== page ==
It’s hard to believe, but Devin Smith is going to be a senior next year.
It seems like Smith just arrived as a fresh-faced frosh from Washington High in Massillon. But this fall Smith will take the field as Ohio State’s most experienced wide receiver.
The speedy Smith is coming off a career-best 2013 season, in which he set career highs in receptions (44), yards (660), and touchdowns (8). He trailed only Philly Brown in all three categories, and only Jeff Heuerman (17.9) topped his 15-yard average per catch.
Oh, and he also set a school record with a 90-yard touchdown reception in Week 3 at California.
Although Smith already has his share of highlight-reel plays as a Buckeye, there is still a lot of work to be done. Ohio State’s receiving corps hasn’t quite reached the level in recent seasons as in years past. There have been some good players who have come and gone, but there hasn’t been a Terry Glenn, Joey Galloway or David Boston among them.
Smith started to become more than just a deep threat in 2013. His blistering go routes were augmented with curls, screens and slants. But getting separation on shorter routes requires more guile and technique than just blowing past defenders with Smith’s track speed. That’s one area of Smith’s game that must continue to be developed by receivers coach Zach Smith.
Smith’s continued development is even more important when you consider the inexperience behind him. Aside from Evan Spencer, who will be coming back from injury, Ohio State returns pure wide receivers totaling only 24 catches — 22 by Spencer and one each by Frank Epitropoulos and Kato Mitchell.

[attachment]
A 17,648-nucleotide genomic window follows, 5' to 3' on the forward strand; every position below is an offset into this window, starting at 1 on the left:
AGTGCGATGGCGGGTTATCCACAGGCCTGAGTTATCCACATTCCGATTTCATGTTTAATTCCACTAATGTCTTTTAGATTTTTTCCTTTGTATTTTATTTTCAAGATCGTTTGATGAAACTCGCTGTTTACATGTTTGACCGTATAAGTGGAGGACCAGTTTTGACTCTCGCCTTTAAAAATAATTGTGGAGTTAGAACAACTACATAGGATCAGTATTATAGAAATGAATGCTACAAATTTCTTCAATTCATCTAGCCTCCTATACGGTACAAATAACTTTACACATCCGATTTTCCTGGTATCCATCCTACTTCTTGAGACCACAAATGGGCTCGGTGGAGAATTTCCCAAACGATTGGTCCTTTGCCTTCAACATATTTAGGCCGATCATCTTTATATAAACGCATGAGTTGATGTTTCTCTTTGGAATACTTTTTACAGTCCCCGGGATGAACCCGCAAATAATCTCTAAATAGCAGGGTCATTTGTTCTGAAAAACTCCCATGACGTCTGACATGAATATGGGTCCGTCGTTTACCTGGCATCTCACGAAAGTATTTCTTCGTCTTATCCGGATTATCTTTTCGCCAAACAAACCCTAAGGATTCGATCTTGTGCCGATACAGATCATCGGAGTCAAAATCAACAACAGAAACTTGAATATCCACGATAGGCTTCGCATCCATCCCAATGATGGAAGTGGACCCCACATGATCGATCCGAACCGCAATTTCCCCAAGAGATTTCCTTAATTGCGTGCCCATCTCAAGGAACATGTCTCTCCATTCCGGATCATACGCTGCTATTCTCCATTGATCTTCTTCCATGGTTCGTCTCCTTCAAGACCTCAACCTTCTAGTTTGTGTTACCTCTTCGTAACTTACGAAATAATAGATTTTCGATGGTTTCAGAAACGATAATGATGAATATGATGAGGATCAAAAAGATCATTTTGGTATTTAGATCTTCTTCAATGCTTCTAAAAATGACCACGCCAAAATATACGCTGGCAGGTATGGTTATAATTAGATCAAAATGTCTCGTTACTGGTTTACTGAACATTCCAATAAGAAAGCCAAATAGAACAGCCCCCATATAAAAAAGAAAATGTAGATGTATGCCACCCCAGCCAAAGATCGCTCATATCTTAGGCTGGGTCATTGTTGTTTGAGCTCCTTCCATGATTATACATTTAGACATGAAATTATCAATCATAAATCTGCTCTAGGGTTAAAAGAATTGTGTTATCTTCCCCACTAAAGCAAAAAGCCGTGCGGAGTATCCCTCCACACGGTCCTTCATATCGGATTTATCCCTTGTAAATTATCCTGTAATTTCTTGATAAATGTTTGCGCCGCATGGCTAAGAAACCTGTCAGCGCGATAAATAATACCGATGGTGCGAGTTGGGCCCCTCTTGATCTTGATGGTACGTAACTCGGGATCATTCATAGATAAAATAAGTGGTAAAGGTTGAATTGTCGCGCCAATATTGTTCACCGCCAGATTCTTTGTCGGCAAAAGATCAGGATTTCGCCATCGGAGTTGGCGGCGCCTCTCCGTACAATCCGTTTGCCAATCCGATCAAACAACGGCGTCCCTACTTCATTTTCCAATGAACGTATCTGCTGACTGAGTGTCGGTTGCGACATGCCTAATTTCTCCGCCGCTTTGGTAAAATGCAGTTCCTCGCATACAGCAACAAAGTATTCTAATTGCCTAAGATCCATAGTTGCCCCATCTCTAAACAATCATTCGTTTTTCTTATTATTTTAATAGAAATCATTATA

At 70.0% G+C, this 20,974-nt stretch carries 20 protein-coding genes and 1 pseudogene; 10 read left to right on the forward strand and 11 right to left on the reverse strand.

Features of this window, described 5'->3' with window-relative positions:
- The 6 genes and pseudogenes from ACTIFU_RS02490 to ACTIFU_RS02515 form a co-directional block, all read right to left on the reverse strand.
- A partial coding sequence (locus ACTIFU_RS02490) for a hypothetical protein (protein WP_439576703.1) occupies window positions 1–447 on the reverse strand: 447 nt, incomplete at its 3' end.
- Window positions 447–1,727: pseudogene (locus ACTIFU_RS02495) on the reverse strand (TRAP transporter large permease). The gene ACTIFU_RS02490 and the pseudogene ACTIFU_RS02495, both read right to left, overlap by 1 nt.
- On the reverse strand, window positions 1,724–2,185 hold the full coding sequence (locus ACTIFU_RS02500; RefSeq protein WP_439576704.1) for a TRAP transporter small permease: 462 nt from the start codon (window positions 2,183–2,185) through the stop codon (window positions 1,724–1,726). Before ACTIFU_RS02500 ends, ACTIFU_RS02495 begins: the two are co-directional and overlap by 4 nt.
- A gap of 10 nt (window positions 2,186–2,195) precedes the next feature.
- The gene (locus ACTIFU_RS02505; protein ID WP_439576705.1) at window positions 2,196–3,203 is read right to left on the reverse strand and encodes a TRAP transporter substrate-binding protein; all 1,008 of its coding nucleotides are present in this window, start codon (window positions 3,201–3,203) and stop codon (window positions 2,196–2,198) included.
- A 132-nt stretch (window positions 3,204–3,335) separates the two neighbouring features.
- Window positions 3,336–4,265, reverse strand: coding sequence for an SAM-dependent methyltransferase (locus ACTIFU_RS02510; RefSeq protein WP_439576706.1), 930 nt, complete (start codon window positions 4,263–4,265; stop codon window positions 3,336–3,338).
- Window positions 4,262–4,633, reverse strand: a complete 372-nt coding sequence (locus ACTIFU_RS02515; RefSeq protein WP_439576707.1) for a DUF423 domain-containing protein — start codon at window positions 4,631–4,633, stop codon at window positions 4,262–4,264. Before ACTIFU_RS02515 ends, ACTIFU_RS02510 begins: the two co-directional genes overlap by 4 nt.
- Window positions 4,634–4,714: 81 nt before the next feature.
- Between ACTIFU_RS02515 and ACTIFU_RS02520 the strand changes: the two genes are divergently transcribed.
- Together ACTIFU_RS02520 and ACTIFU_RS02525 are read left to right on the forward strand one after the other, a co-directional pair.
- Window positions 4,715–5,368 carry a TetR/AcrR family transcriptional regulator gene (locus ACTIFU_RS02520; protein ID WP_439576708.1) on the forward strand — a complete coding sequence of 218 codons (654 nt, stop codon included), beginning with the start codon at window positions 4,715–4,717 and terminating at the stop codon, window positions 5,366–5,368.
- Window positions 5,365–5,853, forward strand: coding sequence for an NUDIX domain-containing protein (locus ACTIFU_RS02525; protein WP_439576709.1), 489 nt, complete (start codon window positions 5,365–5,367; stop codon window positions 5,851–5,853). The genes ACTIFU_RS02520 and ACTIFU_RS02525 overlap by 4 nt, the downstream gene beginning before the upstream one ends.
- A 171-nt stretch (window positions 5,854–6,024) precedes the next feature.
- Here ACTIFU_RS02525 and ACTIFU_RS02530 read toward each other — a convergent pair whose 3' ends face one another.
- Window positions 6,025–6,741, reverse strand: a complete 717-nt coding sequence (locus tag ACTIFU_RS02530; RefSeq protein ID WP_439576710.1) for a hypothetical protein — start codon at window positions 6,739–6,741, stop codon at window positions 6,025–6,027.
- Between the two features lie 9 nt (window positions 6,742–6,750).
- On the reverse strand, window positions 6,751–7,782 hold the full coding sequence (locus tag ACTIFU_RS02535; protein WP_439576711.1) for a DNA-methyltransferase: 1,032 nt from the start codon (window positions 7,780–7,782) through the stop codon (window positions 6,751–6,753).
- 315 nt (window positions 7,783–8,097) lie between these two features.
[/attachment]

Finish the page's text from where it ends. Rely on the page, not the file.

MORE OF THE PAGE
Hybrid/slot Dontre Wilson added 22 receptions, most of which were essentially forward handoffs.
So the receiving spot will be young and unproven, albeit talented. Transfers Corey Smith (Grand Rapids C.C.) and Jeff Greene (Georgia Tech) will help offset that inexperience, but Smith is still the cheese who stands alone as the only proven commodity for Ohio State with 2014 approaching.
Smith is certainly capable. His career marks of 88 receptions, 1,572 yards and 18 touchdowns have him on pace to finish among Ohio State’s career leaders. Just duplicating his junior year numbers would put him well inside the top 10 in school history in all three categories. He’s already there for touchdowns (seventh).
Smith could easily end up second on the touchdown list, since he only needs 10 to pass Cris Carter and reach that mark, but he’d need 17 to pass Boston for the all-time record. An 800-yard season would get him inside the top five Buckeyes. It would take 58 receptions to pass Brown for fifth on the school list.
But without Philly on the field, Smith will have to work harder than ever to get open. He’ll likely see the opposition’s best cover corner every week.
At least he’ll have three seasons of experience in his pocket when he lines up.